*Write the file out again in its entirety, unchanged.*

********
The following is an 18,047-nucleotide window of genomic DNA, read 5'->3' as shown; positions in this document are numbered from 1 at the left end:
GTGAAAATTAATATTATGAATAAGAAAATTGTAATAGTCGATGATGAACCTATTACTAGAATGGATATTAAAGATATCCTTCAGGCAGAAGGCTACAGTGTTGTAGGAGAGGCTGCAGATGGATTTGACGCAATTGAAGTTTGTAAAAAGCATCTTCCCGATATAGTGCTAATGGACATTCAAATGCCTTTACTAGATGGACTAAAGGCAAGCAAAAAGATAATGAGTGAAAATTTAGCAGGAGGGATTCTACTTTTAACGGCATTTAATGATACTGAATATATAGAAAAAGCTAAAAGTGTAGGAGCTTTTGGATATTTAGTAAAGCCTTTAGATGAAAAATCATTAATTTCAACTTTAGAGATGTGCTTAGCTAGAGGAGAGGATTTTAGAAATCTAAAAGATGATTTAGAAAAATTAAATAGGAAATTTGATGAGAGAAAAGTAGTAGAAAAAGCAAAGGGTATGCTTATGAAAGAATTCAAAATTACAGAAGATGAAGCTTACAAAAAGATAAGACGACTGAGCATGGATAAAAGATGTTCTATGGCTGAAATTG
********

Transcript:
The following is an 18,047-nucleotide window of genomic DNA, read 5'->3' as shown; positions in this document are numbered from 1 at the left end:
GTGAAAATTAATATTATGAATAAGAAAATTGTAATAGTCGATGATGAACCTATTACTAGAATGGATATTAAAGATATCCTTCAGGCAGAAGGCTACAGTGTTGTAGGAGAGGCTGCAGATGGATTTGACGCAATTGAAGTTTGTAAAAAGCATCTTCCCGATATAGTGCTAATGGACATTCAAATGCCTTTACTAGATGGACTAAAGGCAAGCAAAAAGATAATGAGTGAAAATTTAGCAGGAGGGATTCTACTTTTAACGGCATTTAATGATACTGAATATATAGAAAAAGCTAAAAGTGTAGGAGCTTTTGGATATTTAGTAAAGCCTTTAGATGAAAAATCATTAATTTCAACTTTAGAGATGTGCTTAGCTAGAGGAGAGGATTTTAGAAATCTAAAAGATGATTTAGAAAAATTAAATAGGAAATTTGATGAGAGAAAAGTAGTAGAAAAAGCAAAGGGTATGCTTATGAAAGAATTCAAAATTACAGAAGATGAAGCTTACAAAAAGATAAGACGACTGAGCATGGATAAAAGATGTTCTATGGCTGAAATTG